Surprise! Wall Street Reform Bill Contains Massive New Affirmative Action Requirements
Written by Wayne D. Landsverk
Miller Nash LLP,
Oregon and Washington Law Firm
With all the media attention given to the Dodd-Frank Wall Street Reform and Consumer Protection Act, there was almost no mention of a far-reaching provision (Section 342) that imposes new diversity requirements on businesses in or connected to the financial industry.
Section 342 requires that within six months of July 21, 2010, each of the following federal agencies establish its own Office of Minority and Women Inclusion (“OMWI”):
• Board of Governors of the Federal Reserve
• Comptroller of the Currency
• Consumer Financial Protection Bureau
• Department of the Treasury
• Federal Deposit Insurance Corporation
• Federal Housing Finance Agency
• Federal Reserve Regional Banks (12 separate banks)
• National Credit Union Administration
• Securities and Exchange Commission
The director of each OMWI is required by Section 342 to develop and implement his or her own standards and procedures “to ensure, to the maximum extent possible, the fair inclusion and utilization of minorities, women, and minority-owned and women-owned businesses in all business and activities of the agency at all levels, including in procurement, insurance, and all types of contracts.” (Emphasis added.) Contractors, in turn, will be required to provide a written statement that they—and their subcontractors—have fairly included women and minorities in their workforces. Each OMWI will also develop its own standards and procedures to determine “whether an agency contractor, and, as applicable, a subcontractor has failed to make a good faith effort to include minorities and women in its workforce.” And if the OMWI decides there has been such a failure, the director will have the ability to recommend that the agency terminate the contract; make a referral to the Office of Federal Contract Compliance Programs (“OFCCP”); or take other appropriate action.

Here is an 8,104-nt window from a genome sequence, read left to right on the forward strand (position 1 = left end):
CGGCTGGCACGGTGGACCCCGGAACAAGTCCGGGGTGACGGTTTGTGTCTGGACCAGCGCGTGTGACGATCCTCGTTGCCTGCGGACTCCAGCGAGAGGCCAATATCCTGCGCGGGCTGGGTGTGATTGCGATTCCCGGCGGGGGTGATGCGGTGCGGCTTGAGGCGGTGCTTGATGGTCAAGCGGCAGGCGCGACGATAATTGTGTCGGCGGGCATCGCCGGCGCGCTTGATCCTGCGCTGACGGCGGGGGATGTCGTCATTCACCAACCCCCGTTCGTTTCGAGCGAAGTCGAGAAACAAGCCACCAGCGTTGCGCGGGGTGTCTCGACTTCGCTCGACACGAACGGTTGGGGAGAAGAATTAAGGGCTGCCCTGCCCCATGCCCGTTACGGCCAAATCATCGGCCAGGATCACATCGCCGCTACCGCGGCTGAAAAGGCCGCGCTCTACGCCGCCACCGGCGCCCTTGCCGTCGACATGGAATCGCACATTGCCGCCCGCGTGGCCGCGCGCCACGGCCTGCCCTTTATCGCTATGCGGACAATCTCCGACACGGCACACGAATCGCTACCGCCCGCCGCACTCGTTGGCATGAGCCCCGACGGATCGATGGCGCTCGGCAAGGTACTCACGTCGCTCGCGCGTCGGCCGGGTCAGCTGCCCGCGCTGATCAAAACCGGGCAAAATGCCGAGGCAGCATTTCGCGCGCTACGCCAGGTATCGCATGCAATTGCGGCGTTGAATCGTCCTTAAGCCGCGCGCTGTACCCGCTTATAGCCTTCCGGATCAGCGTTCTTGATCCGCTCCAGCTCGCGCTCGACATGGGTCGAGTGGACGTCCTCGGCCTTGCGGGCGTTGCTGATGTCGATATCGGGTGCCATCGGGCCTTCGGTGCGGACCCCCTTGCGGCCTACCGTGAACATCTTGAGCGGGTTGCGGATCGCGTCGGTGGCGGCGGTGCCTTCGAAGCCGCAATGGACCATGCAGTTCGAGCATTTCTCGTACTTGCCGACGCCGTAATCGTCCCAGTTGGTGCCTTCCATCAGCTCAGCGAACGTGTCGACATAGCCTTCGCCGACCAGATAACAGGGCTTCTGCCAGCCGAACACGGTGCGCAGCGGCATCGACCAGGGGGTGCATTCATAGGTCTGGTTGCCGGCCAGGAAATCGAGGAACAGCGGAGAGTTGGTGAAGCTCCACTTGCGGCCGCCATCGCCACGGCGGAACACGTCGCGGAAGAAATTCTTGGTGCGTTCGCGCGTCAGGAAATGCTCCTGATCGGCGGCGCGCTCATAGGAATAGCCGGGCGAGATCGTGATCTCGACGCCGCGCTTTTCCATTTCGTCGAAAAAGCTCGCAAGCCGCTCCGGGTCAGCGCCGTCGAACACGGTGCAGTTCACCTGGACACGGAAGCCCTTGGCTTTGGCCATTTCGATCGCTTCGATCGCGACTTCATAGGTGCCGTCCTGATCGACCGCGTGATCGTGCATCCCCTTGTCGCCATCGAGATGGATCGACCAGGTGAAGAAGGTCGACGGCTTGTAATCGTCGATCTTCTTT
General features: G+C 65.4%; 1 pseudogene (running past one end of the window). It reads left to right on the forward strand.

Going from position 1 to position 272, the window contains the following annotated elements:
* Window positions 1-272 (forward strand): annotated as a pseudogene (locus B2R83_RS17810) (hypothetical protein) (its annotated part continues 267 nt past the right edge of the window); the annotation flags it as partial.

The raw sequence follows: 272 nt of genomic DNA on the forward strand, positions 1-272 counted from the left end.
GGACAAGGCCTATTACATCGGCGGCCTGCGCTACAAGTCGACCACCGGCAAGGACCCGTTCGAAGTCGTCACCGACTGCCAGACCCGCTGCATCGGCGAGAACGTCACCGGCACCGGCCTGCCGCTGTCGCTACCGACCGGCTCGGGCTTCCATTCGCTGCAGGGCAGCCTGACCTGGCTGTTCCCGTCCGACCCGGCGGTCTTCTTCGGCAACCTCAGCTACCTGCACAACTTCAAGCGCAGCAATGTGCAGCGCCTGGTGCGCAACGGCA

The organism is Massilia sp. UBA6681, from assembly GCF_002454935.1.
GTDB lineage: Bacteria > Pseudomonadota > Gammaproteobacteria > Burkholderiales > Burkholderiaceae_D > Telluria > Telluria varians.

To whom will these new provisions apply? Again, the language is breathtakingly broad:
“This section shall apply to all contracts of an agency for services of any kind, including the services of financial institutions, investment banking firms, mortgage banking firms, asset management firms, brokers, dealers, financial services entities, underwriters, accountants, investment consultants, and providers of legal services. The contracts referred to in this subsection include all contracts for all business and activities of an agency, at all levels, including contracts for the issuance or guarantee of any debt, equity, or security, the sale of assets, the management of the assets of the agency, the making of equity investments by the agency, and the implementation by the agency of programs to address economic recovery.”
The bottom line is that all contractors, subcontractors, and providers of any kind of service to the financial agencies listed above, regardless of size, will be subject to scrutiny of their “fair inclusion” practices by each of these agencies under its own particular rules and standards. For providers, contractors, and subcontractors covered by other affirmative action requirements, such as the OFCCP, the new oversight by the OMWIs will be an additional and potentially troublesome layer of rules and regulations.
During the six-month period before the OMWIs become operational and develop their own rules, businesses should review their existing contracts and subcontracts to determine whether they fall within the “fair inclusion” requirements of Section 342 and, if they do, consider what outreach and other diversity strategies they may wish to explore in preparation for the coming scrutiny.